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Mature candidates for teacher training:
A case study

Roger J. Vallance
The University of Notre Dame Australia
In a survey of approximately 1000 people training to be secondary teachers in England in 11 tertiary training institutions, it was noted that there was a trend towards an increasing number of older candidates (>35 years) presenting themselves for teacher training.

A group of these students was selected for follow up case studies and interviewed within their schools during their first six months of full time employment. Differences were noticed between younger and older interviewees, and between older men and women, in terms of the way they described their reasons for choosing teaching, their continuing motivation for teaching, their coping skills and strategies as well as their perceptions of how they addressed the tasks of the beginning teacher.

Some implications for those selecting applicants for teacher training are addressed. The contributions of the more mature beginning teacher are explored and some suggestions are offered as to how the teaching profession as a whole might profit.


There have been a number of studies that describe the progress and enculturation of the first year teacher. Many of these studies have been focused on primary teachers (Cains and Brown, 1996; Cameron-Jones and O'Hara, 1997; Cains and Brown, 1998), or based on the implicit notion that the cohort of those training to be teachers is uniform (Elliott, 1991; Brooks, Barker and Swatton, 1997; Grimmett, 1997) or can be considered to be uniform in most respects (Head, Hill and Maguire, 1996; Heafford and Jennison, 1998). In extensive survey work with those doing graduate training to teach secondary students, it was observed that there were strong trends of difference in some biographical data. It was expected that there would be differences in participation rates with respect to gender. The extent of the diversity of age range among those training for teaching was not suspected. It is the sub-group of older students in the sample which is the focus of this study.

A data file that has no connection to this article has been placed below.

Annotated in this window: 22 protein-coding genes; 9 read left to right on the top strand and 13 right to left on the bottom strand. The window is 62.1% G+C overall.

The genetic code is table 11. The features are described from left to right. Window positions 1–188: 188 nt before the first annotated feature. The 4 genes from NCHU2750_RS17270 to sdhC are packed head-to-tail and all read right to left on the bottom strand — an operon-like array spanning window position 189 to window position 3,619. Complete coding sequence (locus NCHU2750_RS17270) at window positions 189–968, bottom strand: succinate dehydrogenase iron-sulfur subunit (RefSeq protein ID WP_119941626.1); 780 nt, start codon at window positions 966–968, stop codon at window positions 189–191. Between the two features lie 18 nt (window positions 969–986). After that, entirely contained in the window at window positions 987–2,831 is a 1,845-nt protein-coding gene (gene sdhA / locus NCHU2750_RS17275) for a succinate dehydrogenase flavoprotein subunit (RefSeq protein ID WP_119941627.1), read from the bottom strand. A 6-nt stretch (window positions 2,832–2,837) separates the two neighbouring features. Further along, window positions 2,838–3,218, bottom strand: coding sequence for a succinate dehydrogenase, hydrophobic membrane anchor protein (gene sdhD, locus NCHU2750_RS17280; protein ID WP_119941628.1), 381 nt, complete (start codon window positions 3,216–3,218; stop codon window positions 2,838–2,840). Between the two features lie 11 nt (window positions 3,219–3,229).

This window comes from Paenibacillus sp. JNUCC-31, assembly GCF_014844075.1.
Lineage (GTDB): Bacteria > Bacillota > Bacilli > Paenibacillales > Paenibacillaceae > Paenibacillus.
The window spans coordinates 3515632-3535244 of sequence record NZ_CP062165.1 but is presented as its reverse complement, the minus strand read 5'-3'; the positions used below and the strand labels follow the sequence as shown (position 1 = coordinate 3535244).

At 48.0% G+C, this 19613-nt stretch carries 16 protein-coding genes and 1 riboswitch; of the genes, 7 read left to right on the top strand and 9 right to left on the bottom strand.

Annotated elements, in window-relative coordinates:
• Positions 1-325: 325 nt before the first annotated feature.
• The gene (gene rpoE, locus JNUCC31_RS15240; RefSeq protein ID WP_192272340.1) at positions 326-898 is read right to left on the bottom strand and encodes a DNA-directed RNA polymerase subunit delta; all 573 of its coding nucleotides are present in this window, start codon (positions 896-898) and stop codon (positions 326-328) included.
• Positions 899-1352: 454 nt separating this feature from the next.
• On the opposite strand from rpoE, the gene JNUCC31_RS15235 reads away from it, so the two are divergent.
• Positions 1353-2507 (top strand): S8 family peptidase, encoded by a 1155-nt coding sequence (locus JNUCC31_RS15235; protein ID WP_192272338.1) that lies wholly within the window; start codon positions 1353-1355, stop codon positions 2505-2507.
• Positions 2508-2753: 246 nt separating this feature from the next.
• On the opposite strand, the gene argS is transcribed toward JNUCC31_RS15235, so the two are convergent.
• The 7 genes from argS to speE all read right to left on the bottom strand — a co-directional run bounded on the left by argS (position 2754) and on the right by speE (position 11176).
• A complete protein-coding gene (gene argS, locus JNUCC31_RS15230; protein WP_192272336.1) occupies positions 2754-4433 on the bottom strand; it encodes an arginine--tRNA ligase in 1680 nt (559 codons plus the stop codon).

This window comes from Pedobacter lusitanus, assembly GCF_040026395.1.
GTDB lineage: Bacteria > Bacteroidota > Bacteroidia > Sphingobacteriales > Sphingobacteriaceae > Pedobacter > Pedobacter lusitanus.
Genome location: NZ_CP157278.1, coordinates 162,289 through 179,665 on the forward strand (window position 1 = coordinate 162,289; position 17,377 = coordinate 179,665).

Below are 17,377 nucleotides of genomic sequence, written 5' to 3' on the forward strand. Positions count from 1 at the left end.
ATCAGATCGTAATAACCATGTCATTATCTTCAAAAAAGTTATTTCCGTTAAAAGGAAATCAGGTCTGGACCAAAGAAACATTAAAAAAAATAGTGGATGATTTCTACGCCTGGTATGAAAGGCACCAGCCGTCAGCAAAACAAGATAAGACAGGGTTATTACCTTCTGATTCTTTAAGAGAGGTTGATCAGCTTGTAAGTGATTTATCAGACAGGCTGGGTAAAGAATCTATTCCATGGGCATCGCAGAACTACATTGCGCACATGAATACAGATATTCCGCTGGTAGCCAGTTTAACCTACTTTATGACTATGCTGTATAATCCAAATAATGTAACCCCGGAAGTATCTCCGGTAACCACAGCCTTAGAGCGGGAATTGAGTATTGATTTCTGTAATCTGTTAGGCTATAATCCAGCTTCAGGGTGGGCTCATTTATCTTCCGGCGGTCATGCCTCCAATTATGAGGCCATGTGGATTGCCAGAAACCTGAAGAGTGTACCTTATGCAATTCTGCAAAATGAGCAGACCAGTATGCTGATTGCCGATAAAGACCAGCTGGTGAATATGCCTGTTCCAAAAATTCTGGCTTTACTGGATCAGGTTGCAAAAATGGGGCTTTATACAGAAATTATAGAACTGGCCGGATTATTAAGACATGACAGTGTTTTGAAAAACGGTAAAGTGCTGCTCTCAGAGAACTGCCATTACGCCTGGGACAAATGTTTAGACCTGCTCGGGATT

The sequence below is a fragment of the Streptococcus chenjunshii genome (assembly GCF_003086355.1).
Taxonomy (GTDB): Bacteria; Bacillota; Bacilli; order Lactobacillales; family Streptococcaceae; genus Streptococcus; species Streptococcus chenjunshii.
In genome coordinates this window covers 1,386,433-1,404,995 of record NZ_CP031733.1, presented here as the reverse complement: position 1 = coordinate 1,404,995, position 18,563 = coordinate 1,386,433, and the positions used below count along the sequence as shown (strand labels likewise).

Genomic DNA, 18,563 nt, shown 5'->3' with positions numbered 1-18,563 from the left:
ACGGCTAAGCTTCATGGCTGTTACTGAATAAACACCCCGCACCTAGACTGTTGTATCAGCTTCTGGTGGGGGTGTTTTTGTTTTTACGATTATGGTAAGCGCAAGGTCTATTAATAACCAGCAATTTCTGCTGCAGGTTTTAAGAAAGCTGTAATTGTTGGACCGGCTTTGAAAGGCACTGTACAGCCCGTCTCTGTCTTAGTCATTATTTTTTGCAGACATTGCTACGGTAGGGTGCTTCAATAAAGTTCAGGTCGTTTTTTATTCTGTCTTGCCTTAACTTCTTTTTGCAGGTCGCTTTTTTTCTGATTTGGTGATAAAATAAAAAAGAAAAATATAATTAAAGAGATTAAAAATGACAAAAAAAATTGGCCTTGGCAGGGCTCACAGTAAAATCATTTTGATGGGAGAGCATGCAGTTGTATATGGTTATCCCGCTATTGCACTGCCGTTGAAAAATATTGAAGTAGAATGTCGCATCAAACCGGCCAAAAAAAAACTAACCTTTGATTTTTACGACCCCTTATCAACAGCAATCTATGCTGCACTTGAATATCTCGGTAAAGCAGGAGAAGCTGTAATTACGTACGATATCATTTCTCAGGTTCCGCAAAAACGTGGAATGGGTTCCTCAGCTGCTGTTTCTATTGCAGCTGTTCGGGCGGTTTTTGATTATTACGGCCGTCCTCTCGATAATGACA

During the academic years of 1994/1995 and 1995/1996 a series of surveys of Post Graduate Certificate of Education (PGCE) students, enrolled in the secondary PGCE program, was conducted in a number of Institutes of Higher Education (IHEs). Along with the survey materials was an invitation to participate in case study observations to be conducted in the following year, when the student was in his/her first six months of full time employment (Vallance, 1998).